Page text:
24 November 2006
"Cookie's Fortune": Robert Altman interview
Here's the plot behind its portrait of regional culture, in the form of overlapping blood and color-blind friendships in tiny Holly Springs, Mississippi: the magnificent Patricia Neal is Cookie Orcutt, a curmudgeonly yet tender-hearted widow whose life, after the death of her husband, Buck, has been kept together by Willis (Charles S. Dutton). Cookie's relatives include greedy niece Camille (a gleefully batty Glenn Close), rehearsing an Easter pageant based on Oscar Wilde's "Salome," and her sister, seemingly simple-minded Cora (Julianne Moore). Altman can't help but provide that pair with the same yellow Pinto driven by the birdbrains of his 3 Women, yet Anne Rapp's deadpan, oft dead-on script is filled with sly permutations on audience expectation. (Other actors on hand who are seldom given the chance to be this good include Liv Tyler and Chris O'Donnell as two lusty young lovers and Ned Beatty, a sheriff who knows Willis can't be a criminal. Why? "Because... I fish with him.")
Rapp, a longtime script supervisor who studied writing with Barry Hannah, met Altman, a racetrack buddy of her ex-husband, and started writing scripts with him. Rapp's script is smart enough to suggest, but never to declaim, a half-dozen levels of contemporary reference and satire, enriching Altman's customary great skills with performers and milieu. I've seen it twice in two months, and it gets better the more I reflect. Altman's back on top of his game.
Altman has great hopes for Cookie's Fortune. But of his previous, The Gingerbread Man, Altman says, "Well, it's criminal, their treatment of that film. Those guys have all been fired, Polygram is moving over with the company that's doing this, and they have promised me that if this film is successful, they'll give me a small re-release of The Gingerbread Man. There was a vindictive order from the guy who was running that, he was so pissed off with me, he literally told them, 'I want that movie killed.' We have evidence, we're still talking to lawyers, but it's almost impossible to win a lawsuit. You can't prove what a film could have done. They were just pissed off because it didn't test the way they wanted it to with the teenagers, y'know, in those malls."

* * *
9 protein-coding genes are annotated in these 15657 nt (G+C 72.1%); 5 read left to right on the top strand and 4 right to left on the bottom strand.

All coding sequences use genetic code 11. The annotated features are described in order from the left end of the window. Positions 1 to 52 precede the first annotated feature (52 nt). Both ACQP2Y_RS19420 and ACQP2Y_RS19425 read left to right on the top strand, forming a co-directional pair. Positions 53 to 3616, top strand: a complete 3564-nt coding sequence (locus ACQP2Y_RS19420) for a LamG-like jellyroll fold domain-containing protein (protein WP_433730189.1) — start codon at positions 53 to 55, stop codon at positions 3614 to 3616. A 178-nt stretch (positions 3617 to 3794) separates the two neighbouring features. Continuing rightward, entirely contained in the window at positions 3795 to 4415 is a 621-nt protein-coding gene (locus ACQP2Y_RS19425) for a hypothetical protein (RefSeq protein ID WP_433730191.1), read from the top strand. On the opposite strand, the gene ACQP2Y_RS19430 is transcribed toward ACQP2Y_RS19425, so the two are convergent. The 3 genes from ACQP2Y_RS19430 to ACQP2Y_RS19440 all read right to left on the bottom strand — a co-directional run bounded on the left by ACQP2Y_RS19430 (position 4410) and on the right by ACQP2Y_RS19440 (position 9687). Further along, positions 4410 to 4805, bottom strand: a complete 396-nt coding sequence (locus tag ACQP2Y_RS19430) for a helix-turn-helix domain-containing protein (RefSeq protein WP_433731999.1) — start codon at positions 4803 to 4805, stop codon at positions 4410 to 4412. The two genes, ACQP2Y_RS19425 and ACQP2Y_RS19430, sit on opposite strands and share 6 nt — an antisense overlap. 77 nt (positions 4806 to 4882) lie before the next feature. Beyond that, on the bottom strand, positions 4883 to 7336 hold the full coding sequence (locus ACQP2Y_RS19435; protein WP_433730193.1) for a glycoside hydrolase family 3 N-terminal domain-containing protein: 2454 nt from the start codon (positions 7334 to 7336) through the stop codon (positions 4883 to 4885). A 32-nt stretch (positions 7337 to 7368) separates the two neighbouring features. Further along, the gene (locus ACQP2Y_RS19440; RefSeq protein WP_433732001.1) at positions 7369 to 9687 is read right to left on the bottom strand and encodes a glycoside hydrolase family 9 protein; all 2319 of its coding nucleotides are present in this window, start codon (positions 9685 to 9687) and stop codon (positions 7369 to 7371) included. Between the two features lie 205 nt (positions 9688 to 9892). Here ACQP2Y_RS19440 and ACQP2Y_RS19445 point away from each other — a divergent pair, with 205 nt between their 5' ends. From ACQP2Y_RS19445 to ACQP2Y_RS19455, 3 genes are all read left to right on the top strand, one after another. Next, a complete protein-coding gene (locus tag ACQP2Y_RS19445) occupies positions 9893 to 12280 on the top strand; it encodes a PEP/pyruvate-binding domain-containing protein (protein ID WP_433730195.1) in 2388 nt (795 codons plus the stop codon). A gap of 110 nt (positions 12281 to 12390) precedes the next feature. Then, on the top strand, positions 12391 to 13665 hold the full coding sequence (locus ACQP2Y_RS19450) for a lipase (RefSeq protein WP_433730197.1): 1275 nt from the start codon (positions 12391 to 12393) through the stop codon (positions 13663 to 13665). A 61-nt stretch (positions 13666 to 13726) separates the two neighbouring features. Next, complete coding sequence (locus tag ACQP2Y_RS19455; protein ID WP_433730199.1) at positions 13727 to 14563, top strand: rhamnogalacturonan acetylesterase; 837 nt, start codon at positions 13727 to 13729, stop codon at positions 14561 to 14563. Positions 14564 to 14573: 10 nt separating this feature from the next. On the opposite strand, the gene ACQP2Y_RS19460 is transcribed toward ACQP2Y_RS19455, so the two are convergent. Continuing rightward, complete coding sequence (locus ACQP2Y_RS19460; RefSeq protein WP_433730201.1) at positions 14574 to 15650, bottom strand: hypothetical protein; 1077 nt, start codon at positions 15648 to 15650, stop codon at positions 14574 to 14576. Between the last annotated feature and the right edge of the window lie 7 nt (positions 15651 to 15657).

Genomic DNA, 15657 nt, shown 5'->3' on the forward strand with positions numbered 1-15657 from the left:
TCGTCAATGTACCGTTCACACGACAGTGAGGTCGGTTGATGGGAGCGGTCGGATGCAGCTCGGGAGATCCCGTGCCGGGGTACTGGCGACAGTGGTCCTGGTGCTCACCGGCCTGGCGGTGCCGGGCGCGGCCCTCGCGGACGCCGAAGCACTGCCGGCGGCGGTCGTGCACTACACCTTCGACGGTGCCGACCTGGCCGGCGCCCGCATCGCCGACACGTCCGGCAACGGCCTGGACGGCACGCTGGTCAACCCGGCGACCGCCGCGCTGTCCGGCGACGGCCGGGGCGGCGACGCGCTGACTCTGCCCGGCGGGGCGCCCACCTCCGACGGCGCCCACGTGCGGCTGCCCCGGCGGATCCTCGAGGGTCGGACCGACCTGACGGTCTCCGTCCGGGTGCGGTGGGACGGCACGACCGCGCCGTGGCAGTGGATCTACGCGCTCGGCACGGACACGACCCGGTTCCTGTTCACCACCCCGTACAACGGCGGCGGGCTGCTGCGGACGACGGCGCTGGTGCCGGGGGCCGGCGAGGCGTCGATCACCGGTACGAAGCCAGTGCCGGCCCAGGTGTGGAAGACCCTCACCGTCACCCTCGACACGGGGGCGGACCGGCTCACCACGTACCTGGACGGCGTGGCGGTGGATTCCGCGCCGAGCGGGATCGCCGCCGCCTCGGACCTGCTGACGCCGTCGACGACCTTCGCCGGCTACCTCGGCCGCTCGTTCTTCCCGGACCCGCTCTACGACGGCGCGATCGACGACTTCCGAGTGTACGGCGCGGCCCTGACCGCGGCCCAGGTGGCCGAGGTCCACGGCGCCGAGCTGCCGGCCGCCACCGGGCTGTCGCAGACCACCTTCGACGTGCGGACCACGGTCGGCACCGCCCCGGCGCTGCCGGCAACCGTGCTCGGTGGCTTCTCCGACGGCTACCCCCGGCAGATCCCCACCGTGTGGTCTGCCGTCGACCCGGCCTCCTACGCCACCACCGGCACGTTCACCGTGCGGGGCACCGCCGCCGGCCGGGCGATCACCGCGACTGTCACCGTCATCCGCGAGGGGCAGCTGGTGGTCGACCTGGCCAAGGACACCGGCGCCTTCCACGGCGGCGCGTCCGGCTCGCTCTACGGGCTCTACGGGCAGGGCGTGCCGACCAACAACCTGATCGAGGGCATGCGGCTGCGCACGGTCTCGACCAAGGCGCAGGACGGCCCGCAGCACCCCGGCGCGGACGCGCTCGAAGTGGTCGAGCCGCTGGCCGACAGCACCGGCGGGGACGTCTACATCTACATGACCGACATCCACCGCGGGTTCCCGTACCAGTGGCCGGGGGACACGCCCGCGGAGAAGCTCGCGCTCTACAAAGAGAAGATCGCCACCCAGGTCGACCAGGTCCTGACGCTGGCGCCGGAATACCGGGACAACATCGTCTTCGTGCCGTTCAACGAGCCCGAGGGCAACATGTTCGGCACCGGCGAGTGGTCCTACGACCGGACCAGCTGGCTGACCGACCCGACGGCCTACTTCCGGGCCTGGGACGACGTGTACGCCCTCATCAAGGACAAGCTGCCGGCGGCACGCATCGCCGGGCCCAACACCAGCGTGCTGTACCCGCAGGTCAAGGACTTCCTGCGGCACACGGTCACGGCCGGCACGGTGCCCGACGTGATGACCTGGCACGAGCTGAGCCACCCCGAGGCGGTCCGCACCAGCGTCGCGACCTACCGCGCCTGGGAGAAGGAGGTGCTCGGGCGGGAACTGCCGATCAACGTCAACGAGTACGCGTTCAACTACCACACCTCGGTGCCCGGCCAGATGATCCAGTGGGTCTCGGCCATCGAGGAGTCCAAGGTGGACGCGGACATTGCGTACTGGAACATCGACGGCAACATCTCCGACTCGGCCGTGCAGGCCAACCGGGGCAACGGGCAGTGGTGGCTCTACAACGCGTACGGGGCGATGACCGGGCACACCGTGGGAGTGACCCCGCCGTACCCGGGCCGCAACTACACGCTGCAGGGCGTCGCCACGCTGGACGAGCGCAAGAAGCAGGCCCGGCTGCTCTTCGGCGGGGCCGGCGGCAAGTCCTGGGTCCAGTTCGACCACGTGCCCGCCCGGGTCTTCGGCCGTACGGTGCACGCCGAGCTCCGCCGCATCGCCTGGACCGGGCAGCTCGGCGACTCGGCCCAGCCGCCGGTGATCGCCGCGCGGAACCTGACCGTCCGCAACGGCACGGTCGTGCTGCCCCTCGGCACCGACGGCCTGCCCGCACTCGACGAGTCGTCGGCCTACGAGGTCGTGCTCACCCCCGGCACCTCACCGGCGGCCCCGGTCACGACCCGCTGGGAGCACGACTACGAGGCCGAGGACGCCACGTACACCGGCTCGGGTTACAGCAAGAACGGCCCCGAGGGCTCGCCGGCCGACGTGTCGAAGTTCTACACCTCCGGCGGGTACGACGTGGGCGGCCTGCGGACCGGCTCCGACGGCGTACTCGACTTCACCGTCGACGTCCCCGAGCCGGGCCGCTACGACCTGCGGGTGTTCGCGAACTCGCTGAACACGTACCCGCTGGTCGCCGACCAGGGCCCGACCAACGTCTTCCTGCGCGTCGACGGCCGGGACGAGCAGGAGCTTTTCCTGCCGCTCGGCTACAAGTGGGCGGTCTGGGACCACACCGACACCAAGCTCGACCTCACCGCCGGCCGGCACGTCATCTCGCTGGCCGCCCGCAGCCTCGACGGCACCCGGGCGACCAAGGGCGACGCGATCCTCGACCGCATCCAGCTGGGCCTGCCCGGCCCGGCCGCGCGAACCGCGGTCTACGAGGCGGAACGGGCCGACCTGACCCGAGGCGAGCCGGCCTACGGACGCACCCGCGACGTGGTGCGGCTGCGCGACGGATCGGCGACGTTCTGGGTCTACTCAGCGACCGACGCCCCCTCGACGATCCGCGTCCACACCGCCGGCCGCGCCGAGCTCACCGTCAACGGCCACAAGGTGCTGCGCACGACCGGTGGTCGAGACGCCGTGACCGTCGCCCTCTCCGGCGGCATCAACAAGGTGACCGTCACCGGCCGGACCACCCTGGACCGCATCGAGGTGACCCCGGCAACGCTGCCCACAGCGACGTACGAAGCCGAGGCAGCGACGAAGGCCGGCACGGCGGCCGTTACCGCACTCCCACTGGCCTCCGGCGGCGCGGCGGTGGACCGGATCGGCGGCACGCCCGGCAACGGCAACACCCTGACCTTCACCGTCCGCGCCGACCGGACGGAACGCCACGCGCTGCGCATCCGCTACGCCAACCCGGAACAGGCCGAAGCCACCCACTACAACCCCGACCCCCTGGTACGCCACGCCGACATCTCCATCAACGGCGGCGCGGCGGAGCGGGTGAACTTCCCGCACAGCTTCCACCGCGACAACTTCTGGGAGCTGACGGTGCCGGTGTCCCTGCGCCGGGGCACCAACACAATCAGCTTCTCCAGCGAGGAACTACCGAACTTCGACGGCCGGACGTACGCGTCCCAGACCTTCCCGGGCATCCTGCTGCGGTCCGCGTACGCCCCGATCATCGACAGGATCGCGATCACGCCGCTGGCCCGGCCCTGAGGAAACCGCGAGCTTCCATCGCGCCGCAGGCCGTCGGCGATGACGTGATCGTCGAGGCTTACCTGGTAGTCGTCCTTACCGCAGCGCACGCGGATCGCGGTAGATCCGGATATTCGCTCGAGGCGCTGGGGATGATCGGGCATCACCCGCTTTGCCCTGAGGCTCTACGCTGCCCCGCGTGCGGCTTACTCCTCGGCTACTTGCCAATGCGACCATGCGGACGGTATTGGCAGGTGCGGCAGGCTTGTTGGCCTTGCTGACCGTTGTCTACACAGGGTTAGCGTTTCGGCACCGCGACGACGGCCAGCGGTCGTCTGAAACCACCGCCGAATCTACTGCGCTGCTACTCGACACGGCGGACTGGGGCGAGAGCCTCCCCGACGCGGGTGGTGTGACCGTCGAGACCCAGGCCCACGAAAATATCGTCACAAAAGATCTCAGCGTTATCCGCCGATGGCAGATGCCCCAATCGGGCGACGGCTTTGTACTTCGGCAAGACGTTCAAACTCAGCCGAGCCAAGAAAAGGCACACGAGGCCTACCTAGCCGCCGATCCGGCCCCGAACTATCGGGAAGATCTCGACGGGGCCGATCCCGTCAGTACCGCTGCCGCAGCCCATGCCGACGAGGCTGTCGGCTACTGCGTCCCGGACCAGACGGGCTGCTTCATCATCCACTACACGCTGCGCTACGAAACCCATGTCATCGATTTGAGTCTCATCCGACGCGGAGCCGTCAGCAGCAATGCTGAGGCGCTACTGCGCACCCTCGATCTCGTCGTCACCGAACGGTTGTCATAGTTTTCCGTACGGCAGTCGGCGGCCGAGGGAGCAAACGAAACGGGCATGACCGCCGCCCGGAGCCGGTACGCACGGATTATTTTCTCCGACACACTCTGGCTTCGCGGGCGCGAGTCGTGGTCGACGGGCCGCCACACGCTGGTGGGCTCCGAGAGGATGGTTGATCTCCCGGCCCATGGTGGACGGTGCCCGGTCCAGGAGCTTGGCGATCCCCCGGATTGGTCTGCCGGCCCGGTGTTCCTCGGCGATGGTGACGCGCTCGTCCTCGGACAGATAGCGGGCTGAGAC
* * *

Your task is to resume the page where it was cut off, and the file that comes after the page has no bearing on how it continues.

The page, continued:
Is there a lesson there? "It's like a kid, you walk down the street, at a certain corner, some bully would come out and beat the shit out of you! But you kept going by. I'm very proud of the picture. It was exactly what we set out to do. The lead was a flawed character and they wanted a hero."
The year 2000 marks the twenty-fifth anniversary of the release of Nashville, another film he hasn't let go of. "My office is desperately trying to get the film re-released, but nobody can find out who owns it. These titles [of ownership] change; ABC made it also we think Disney owns it and Disney's not much interested in anything except business." A pause. "It's one of those films where everything worked. I love that film."
Altman sees his career as continuous, rather than a series of comebacks. "I've had journalists say, and I don't mean you, I mean the genre..." He offers a sly smile above his gray goatee, "'God, how bad was it those six years you couldn't work?' Well, I've never had a time when I didn't have a film that was of my own choosing. But they're not all Nashville, The Player or M*A*S*H. I've done thirty some-odd films, and you tend to love your least successful children most."
Of the 1970s, oft-mentioned as a golden era, Altman's quick to pounce on one subject: "Well, it was a golden time. There was a lot more creativity allowed. But now, if you see anything original, you won't see it [out there for] very long. It's time turtling on. These kids... they don't understand anything else. There's so much saturation. There's not a policeman today who didn't learn his behavior from watching films or television. We all imitate each other."
Does he ever think he's imitating himself? "It now occurs to me they're all chapters of the same book. My fingerprints are all over them. Whatever I do, I can't not do it."
But of the warm sense of community in Cookie's Fortune that seems ultimately hopeful about race relations, Altman only raises an eyebrow about implications outside of the story, out in the contemporary world of racial strife and ethnic cleansing. "I don't think racism will resolve until everybody's beige, y'know." [Originally published in Spokane's Inlander, 22 April 1999.]